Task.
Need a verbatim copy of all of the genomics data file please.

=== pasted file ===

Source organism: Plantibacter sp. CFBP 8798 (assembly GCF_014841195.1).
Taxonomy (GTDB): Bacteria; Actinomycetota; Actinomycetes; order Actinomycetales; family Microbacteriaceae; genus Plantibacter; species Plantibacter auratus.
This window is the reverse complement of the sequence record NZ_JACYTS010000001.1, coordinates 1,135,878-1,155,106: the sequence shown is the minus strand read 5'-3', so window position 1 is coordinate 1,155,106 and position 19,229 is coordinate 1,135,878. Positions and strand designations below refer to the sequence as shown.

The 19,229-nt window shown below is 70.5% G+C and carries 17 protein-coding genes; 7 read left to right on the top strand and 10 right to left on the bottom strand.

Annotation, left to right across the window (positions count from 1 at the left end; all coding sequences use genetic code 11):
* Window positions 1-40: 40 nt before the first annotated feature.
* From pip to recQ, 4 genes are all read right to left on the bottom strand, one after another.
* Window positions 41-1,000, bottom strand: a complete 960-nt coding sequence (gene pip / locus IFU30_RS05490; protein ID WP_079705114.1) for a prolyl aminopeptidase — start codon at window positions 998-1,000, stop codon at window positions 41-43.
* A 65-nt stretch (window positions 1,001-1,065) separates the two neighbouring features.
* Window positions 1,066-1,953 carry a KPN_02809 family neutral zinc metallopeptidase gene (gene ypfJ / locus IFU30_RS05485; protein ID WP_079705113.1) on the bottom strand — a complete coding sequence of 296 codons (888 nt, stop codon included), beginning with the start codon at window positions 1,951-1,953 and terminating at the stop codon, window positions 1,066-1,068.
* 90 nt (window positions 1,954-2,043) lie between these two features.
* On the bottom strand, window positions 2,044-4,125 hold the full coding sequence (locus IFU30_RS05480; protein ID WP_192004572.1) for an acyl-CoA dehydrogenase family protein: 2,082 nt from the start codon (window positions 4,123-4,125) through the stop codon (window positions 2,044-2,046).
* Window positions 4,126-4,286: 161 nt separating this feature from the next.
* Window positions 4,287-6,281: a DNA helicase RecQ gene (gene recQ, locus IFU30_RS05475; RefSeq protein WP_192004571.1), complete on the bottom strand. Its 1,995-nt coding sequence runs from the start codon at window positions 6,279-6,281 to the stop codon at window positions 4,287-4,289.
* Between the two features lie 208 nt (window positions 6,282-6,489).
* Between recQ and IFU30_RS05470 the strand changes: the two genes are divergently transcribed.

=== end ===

Source organism: Plantibacter sp. CFBP 8798 (assembly GCF_014841195.1).
Taxonomy (GTDB): Bacteria; Actinomycetota; Actinomycetes; order Actinomycetales; family Microbacteriaceae; genus Plantibacter; species Plantibacter auratus.
This window is the reverse complement of the sequence record NZ_JACYTS010000001.1, coordinates 1,135,878-1,155,106: the sequence shown is the minus strand read 5'-3', so window position 1 is coordinate 1,155,106 and position 19,229 is coordinate 1,135,878. Positions and strand designations below refer to the sequence as shown.

The 19,229-nt window shown below is 70.5% G+C and carries 17 protein-coding genes; 7 read left to right on the top strand and 10 right to left on the bottom strand.

Annotation, left to right across the window (positions count from 1 at the left end; all coding sequences use genetic code 11):
* Window positions 1-40: 40 nt before the first annotated feature.
* From pip to recQ, 4 genes are all read right to left on the bottom strand, one after another.
* Window positions 41-1,000, bottom strand: a complete 960-nt coding sequence (gene pip / locus IFU30_RS05490; protein ID WP_079705114.1) for a prolyl aminopeptidase — start codon at window positions 998-1,000, stop codon at window positions 41-43.
* A 65-nt stretch (window positions 1,001-1,065) separates the two neighbouring features.
* Window positions 1,066-1,953 carry a KPN_02809 family neutral zinc metallopeptidase gene (gene ypfJ / locus IFU30_RS05485; protein ID WP_079705113.1) on the bottom strand — a complete coding sequence of 296 codons (888 nt, stop codon included), beginning with the start codon at window positions 1,951-1,953 and terminating at the stop codon, window positions 1,066-1,068.
* 90 nt (window positions 1,954-2,043) lie between these two features.
* On the bottom strand, window positions 2,044-4,125 hold the full coding sequence (locus IFU30_RS05480; protein ID WP_192004572.1) for an acyl-CoA dehydrogenase family protein: 2,082 nt from the start codon (window positions 4,123-4,125) through the stop codon (window positions 2,044-2,046).
* Window positions 4,126-4,286: 161 nt separating this feature from the next.
* Window positions 4,287-6,281: a DNA helicase RecQ gene (gene recQ, locus IFU30_RS05475; RefSeq protein WP_192004571.1), complete on the bottom strand. Its 1,995-nt coding sequence runs from the start codon at window positions 6,279-6,281 to the stop codon at window positions 4,287-4,289.
* Between the two features lie 208 nt (window positions 6,282-6,489).
* Between recQ and IFU30_RS05470 the strand changes: the two genes are divergently transcribed.